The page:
1 Investment That LOVES Fed Rate Hikes
|By Mike Larson|
The stock market sure doesn't like the Federal Reserve's interest rate hikes. After all, the SPDR S&P 500 ETF (SPY) has slumped nearly 20% year to date.
The bond market? Same story.
The iShares Core U.S. Aggregate Bond ETF (AGG) has shed just over 10%.
Gold? After holding up well earlier this year, the SPDR Gold Shares (GLD) has started losing ground. It was recently down 5% on the year, which is indicative of the larger struggles gold is facing.
And don't even get me started on Bitcoin (BTC). It's dropped over 58% since the start of 2022!
But there is one investment that LOVES what Fed Chair Jay Powell and his fellow policymakers are doing:
- It just had its best month since 2015.
- It just hit its highest level in 20 years.
- And it's on an absolute rampage against alternatives in many parts of the globe.
The U.S. Dollar!
In fact, for the first time in 20 years, the U.S. dollar and the euro are at parity.
As MoneyWatch's Megan Cerullo noted, it's a good time to be an American in Europe.
"Everything from croissants to taxi rides to luxury goods will be cheaper than they have been in decades, thanks to a strong U.S. dollar."
The U.S. Dollar Index just punched through overhead resistance to hit 108.5, its highest level in 20 years!
So, what does the Fed have to do with the dollar?
Relative interest rates are a key driver of currency values. If one central bank's benchmark rate is, say, 3%, while another's rate is 1%, global capital will tend to flock toward the former's currency and away from the latter's.
Right now, the U.S. Fed has been hiking rates aggressively. That includes last month's 75-basis-point move, the biggest increase since the mid-1990s.
Powell & Co. have made clear that they plan to keep hiking rates as the year goes on, too. That potentially includes another 75 bp move at the Federal Open Market Committee meeting that ends July 27.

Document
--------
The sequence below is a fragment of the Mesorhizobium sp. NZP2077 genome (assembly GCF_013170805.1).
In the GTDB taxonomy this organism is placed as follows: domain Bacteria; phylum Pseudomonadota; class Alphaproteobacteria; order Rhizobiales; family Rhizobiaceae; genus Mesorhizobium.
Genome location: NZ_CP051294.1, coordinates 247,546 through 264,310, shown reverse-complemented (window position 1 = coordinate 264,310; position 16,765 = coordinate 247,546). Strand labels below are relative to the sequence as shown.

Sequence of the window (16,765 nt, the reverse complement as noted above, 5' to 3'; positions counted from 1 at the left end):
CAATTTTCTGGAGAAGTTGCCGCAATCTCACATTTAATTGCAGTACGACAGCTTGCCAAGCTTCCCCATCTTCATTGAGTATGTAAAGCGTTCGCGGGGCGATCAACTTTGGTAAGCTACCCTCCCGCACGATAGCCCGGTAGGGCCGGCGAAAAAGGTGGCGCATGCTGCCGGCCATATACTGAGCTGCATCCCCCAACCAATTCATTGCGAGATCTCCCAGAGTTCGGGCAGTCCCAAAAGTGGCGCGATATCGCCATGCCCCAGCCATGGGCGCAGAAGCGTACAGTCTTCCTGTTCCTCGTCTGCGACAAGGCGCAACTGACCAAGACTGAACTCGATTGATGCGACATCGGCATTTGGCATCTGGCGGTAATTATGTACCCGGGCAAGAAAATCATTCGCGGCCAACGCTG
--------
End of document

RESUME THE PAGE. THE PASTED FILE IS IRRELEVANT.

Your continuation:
But the Bank of Japan has vowed not to hike at all for now. Meanwhile, the European Central Bank is only planning its first increase later this month ... and it's expected to be just a 25 bp move.
That will put U.S. rates well above rates in other, major developed-economy nations. And THAT is pumping up the dollar's value.
What Investors Can Consider
Well, a rising dollar tends to:
- Put downward pressure on commodities and precious metals.
- Hamper multinational U.S. corporations by making sales earned in foreign markets and currencies less valuable in dollar terms.
- Hurt the value of mutual funds and exchange-traded funds that track foreign markets.
So, if you're overloaded with exposure to commodity producers, multinationals or foreign exchange-traded funds, it might be a good time to dial that down.
Instead, you could focus on more defensive companies with recession-resistant businesses and significant domestic operations.
Utilities, consumer staples and healthcare are the three top-performing S&P 500 sectors over the past three months. Many companies in those sectors are seeing outsized performance as the broad market continues to correct.
Finally, if you're planning or departing on a European vacation, rejoice!
The strong dollar means your greenbacks will go further the second you touch down in Frankfurt or Rome.
Until next time,
P.S. On Tuesday, July 19, Dr. Martin Weiss will reveal an opportunity that's been off-limits to the public for nearly 100 years. Claim your free spot for this historic event and get first access to an amazing private deal!